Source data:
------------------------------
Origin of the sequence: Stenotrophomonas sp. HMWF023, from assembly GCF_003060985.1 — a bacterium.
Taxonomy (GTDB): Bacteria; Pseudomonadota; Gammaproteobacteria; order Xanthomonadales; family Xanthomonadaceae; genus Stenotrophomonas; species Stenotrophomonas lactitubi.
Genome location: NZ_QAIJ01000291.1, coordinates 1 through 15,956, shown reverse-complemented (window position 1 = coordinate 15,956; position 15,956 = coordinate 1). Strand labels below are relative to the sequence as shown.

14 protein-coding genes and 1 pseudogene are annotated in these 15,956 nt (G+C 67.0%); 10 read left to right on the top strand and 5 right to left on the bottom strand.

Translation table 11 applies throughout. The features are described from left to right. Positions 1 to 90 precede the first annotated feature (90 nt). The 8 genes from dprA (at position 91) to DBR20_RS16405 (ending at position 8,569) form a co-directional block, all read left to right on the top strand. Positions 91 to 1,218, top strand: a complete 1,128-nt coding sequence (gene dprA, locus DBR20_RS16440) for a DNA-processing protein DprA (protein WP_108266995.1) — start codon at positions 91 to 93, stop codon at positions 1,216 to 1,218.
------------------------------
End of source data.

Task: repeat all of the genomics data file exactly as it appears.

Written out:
Origin of the sequence: Stenotrophomonas sp. HMWF023, from assembly GCF_003060985.1 — a bacterium.
Taxonomy (GTDB): Bacteria; Pseudomonadota; Gammaproteobacteria; order Xanthomonadales; family Xanthomonadaceae; genus Stenotrophomonas; species Stenotrophomonas lactitubi.
Genome location: NZ_QAIJ01000291.1, coordinates 1 through 15,956, shown reverse-complemented (window position 1 = coordinate 15,956; position 15,956 = coordinate 1). Strand labels below are relative to the sequence as shown.

14 protein-coding genes and 1 pseudogene are annotated in these 15,956 nt (G+C 67.0%); 10 read left to right on the top strand and 5 right to left on the bottom strand.

Translation table 11 applies throughout. The features are described from left to right. Positions 1 to 90 precede the first annotated feature (90 nt). The 8 genes from dprA (at position 91) to DBR20_RS16405 (ending at position 8,569) form a co-directional block, all read left to right on the top strand. Positions 91 to 1,218, top strand: a complete 1,128-nt coding sequence (gene dprA, locus DBR20_RS16440) for a DNA-processing protein DprA (protein WP_108266995.1) — start codon at positions 91 to 93, stop codon at positions 1,216 to 1,218.